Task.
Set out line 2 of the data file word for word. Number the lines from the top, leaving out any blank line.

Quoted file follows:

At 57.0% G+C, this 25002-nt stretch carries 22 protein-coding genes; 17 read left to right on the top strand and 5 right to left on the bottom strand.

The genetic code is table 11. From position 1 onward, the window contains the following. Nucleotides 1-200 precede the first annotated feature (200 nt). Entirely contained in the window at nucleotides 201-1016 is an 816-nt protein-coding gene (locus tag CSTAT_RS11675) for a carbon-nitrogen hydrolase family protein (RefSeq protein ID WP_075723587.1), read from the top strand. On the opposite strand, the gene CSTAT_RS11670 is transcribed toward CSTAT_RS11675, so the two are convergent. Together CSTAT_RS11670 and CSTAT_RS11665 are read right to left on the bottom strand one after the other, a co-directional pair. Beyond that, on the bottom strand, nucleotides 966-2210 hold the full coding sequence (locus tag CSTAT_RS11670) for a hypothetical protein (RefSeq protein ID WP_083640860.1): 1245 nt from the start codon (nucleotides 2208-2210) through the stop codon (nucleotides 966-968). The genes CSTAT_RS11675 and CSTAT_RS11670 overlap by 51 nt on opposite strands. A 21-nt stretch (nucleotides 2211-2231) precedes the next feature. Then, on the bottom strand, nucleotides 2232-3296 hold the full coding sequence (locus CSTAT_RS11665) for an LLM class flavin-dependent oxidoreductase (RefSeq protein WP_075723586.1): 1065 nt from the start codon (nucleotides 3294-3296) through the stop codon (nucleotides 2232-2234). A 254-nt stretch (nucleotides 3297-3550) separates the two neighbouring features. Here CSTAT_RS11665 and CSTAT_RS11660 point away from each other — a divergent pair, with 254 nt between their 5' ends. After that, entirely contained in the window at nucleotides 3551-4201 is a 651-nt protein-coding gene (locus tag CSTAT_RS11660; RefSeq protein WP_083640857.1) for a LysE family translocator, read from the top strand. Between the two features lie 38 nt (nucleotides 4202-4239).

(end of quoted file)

The genetic code is table 11. From position 1 onward, the window contains the following. Nucleotides 1-200 precede the first annotated feature (200 nt). Entirely contained in the window at nucleotides 201-1016 is an 816-nt protein-coding gene (locus tag CSTAT_RS11675) for a carbon-nitrogen hydrolase family protein (RefSeq protein ID WP_075723587.1), read from the top strand. On the opposite strand, the gene CSTAT_RS11670 is transcribed toward CSTAT_RS11675, so the two are convergent. Together CSTAT_RS11670 and CSTAT_RS11665 are read right to left on the bottom strand one after the other, a co-directional pair. Beyond that, on the bottom strand, nucleotides 966-2210 hold the full coding sequence (locus tag CSTAT_RS11670) for a hypothetical protein (RefSeq protein ID WP_083640860.1): 1245 nt from the start codon (nucleotides 2208-2210) through the stop codon (nucleotides 966-968). The genes CSTAT_RS11675 and CSTAT_RS11670 overlap by 51 nt on opposite strands. A 21-nt stretch (nucleotides 2211-2231) precedes the next feature. Then, on the bottom strand, nucleotides 2232-3296 hold the full coding sequence (locus CSTAT_RS11665) for an LLM class flavin-dependent oxidoreductase (RefSeq protein WP_075723586.1): 1065 nt from the start codon (nucleotides 3294-3296) through the stop codon (nucleotides 2232-2234). A 254-nt stretch (nucleotides 3297-3550) separates the two neighbouring features. Here CSTAT_RS11665 and CSTAT_RS11660 point away from each other — a divergent pair, with 254 nt between their 5' ends. After that, entirely contained in the window at nucleotides 3551-4201 is a 651-nt protein-coding gene (locus tag CSTAT_RS11660; RefSeq protein WP_083640857.1) for a LysE family translocator, read from the top strand. Between the two features lie 38 nt (nucleotides 4202-4239).